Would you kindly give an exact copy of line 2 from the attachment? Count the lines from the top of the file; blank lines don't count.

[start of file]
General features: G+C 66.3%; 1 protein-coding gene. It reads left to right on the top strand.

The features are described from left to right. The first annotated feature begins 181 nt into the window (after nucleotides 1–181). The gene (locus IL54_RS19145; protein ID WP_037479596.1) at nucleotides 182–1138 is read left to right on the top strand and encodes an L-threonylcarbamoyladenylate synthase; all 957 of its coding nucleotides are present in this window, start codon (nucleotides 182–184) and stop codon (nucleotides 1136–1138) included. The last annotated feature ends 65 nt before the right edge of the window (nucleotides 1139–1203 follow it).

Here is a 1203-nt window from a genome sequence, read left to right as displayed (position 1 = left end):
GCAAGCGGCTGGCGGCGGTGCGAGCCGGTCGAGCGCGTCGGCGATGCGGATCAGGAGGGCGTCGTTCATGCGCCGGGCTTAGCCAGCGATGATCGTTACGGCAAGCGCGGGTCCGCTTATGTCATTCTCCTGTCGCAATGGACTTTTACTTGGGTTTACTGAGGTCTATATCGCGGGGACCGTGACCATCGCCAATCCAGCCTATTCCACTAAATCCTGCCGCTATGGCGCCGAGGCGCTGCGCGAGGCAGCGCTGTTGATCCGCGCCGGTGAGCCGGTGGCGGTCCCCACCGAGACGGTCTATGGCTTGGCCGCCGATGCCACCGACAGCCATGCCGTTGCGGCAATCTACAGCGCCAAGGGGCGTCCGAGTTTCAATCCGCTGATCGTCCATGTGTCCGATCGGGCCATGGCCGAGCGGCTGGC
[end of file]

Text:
The features are described from left to right. The first annotated feature begins 181 nt into the window (after nucleotides 1–181). The gene (locus IL54_RS19145; protein ID WP_037479596.1) at nucleotides 182–1138 is read left to right on the top strand and encodes an L-threonylcarbamoyladenylate synthase; all 957 of its coding nucleotides are present in this window, start codon (nucleotides 182–184) and stop codon (nucleotides 1136–1138) included. The last annotated feature ends 65 nt before the right edge of the window (nucleotides 1139–1203 follow it).